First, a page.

When the first date goes badly what do you do?
I was set up for a same-sex date with a friend of a friend, because he frequently does business in my city. We made a plan to meet after work at his posh hotel. He texted to tell me that my key to his room was at the front desk and to make myself comfortable, order drinks from room service, take a bath and turn on the TV.
I responded that I would meet him in the hotel lobby. He texted that he hoped he would find me relaxing in his bed. Back to him, I said I was waiting at a table in the hotel lobby bar. We had a couple of drinks and cocktail appetizers while chatting amicably before I left to go home.
What are the expectations for a blind date? We both have high-level corporate jobs. We’re not kids. We’ve both been in a serious relationship at one time or another. It was uncivilized of him to think I would take off my suit, tie, and socks before meeting him and shaking hands.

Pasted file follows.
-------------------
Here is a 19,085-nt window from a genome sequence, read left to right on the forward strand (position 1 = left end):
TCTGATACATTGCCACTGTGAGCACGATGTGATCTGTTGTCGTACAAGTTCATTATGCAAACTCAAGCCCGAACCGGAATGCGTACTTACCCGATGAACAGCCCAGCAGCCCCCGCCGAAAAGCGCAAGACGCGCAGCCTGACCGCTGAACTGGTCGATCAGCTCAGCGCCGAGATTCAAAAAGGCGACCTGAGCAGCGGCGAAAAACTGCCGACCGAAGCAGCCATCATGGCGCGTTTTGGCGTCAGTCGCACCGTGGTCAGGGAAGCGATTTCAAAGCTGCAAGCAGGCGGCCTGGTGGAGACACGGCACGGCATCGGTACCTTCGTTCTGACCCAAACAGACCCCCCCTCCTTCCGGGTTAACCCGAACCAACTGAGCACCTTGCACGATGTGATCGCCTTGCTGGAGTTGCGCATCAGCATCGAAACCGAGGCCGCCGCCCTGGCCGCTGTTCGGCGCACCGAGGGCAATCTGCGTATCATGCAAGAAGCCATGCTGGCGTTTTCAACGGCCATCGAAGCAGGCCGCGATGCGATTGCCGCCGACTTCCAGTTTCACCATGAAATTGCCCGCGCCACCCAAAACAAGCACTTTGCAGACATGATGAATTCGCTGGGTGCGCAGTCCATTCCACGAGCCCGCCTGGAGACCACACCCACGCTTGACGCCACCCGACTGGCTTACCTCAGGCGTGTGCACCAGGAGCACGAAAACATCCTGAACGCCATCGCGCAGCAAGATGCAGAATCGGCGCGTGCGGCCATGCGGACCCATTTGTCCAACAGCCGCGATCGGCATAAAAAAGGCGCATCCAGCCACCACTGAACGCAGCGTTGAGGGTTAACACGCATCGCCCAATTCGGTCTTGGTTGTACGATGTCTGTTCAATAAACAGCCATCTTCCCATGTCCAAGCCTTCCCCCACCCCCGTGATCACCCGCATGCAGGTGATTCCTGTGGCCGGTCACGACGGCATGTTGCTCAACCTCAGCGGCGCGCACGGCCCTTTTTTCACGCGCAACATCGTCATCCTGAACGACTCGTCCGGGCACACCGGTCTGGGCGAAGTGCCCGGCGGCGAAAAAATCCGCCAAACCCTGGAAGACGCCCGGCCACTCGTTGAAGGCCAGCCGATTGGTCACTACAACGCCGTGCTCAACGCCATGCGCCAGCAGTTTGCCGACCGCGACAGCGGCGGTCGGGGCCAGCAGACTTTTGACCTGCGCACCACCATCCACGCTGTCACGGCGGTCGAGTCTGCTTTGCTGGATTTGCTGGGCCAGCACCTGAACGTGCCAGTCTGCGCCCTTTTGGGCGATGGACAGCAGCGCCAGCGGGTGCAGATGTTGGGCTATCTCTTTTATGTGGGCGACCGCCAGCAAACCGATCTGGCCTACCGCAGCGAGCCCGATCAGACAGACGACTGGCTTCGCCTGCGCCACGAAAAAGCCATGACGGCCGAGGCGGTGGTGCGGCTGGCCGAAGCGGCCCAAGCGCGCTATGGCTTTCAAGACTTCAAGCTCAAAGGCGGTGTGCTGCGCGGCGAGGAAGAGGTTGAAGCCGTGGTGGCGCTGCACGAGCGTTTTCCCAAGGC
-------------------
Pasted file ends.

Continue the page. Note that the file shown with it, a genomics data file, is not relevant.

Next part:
Our mutual friend is pumping me for information about our blind date. He said that his friend really liked me and hoped to see me again. I do like him. However, it was a bad first date. How do I handle it from my end?
–G.W., Chicago, IL
The ball is in your court because you went home instead of going to his room on your first date. Your new friend was not wasting any time getting to the point. He knows he overplayed his hand on your blind date and it sounds as though he is up for round two.
Next time, set your boundaries ahead of time. Don’t meet at his hotel. Be civilized, make a dinner reservation at a smart restaurant for a table for two.
Gay or straight, it is disrespectful to assume sex on the first date — especially a blind first date. If a blind date asked me to wait for him in his hotel room and suggested that I bathe and order a drink before he arrived, I would be humiliated.
You’ve won the respect of your suitor, because you took control in the end.
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